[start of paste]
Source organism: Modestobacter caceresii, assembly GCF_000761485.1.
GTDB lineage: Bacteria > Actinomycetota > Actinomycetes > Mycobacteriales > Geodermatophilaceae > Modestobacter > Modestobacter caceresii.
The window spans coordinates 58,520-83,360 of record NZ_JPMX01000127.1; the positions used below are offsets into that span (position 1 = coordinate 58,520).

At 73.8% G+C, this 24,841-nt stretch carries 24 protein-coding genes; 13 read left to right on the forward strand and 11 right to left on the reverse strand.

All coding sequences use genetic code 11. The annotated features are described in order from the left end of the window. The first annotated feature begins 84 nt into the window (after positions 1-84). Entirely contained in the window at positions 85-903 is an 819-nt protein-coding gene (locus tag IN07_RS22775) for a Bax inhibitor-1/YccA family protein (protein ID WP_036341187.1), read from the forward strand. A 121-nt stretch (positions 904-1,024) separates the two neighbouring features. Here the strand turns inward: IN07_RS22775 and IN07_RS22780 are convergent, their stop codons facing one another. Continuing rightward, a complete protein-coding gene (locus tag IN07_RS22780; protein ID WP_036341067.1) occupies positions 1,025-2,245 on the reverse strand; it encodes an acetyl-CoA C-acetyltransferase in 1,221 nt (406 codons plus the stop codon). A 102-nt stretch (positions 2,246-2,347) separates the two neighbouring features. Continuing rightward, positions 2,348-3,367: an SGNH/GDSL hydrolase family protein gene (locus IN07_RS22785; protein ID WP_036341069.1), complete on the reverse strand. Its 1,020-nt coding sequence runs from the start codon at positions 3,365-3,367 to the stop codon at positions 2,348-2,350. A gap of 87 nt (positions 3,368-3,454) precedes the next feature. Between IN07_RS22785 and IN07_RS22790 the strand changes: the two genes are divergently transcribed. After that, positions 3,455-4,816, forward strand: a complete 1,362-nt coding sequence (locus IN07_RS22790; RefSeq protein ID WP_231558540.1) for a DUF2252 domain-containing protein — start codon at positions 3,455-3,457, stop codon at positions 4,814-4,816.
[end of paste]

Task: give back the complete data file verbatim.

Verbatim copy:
Source organism: Modestobacter caceresii, assembly GCF_000761485.1.
GTDB lineage: Bacteria > Actinomycetota > Actinomycetes > Mycobacteriales > Geodermatophilaceae > Modestobacter > Modestobacter caceresii.
The window spans coordinates 58,520-83,360 of record NZ_JPMX01000127.1; the positions used below are offsets into that span (position 1 = coordinate 58,520).

At 73.8% G+C, this 24,841-nt stretch carries 24 protein-coding genes; 13 read left to right on the forward strand and 11 right to left on the reverse strand.

All coding sequences use genetic code 11. The annotated features are described in order from the left end of the window. The first annotated feature begins 84 nt into the window (after positions 1-84). Entirely contained in the window at positions 85-903 is an 819-nt protein-coding gene (locus tag IN07_RS22775) for a Bax inhibitor-1/YccA family protein (protein ID WP_036341187.1), read from the forward strand. A 121-nt stretch (positions 904-1,024) separates the two neighbouring features. Here the strand turns inward: IN07_RS22775 and IN07_RS22780 are convergent, their stop codons facing one another. Continuing rightward, a complete protein-coding gene (locus tag IN07_RS22780; protein ID WP_036341067.1) occupies positions 1,025-2,245 on the reverse strand; it encodes an acetyl-CoA C-acetyltransferase in 1,221 nt (406 codons plus the stop codon). A 102-nt stretch (positions 2,246-2,347) separates the two neighbouring features. Continuing rightward, positions 2,348-3,367: an SGNH/GDSL hydrolase family protein gene (locus IN07_RS22785; protein ID WP_036341069.1), complete on the reverse strand. Its 1,020-nt coding sequence runs from the start codon at positions 3,365-3,367 to the stop codon at positions 2,348-2,350. A gap of 87 nt (positions 3,368-3,454) precedes the next feature. Between IN07_RS22785 and IN07_RS22790 the strand changes: the two genes are divergently transcribed. After that, positions 3,455-4,816, forward strand: a complete 1,362-nt coding sequence (locus IN07_RS22790; RefSeq protein ID WP_231558540.1) for a DUF2252 domain-containing protein — start codon at positions 3,455-3,457, stop codon at positions 4,814-4,816.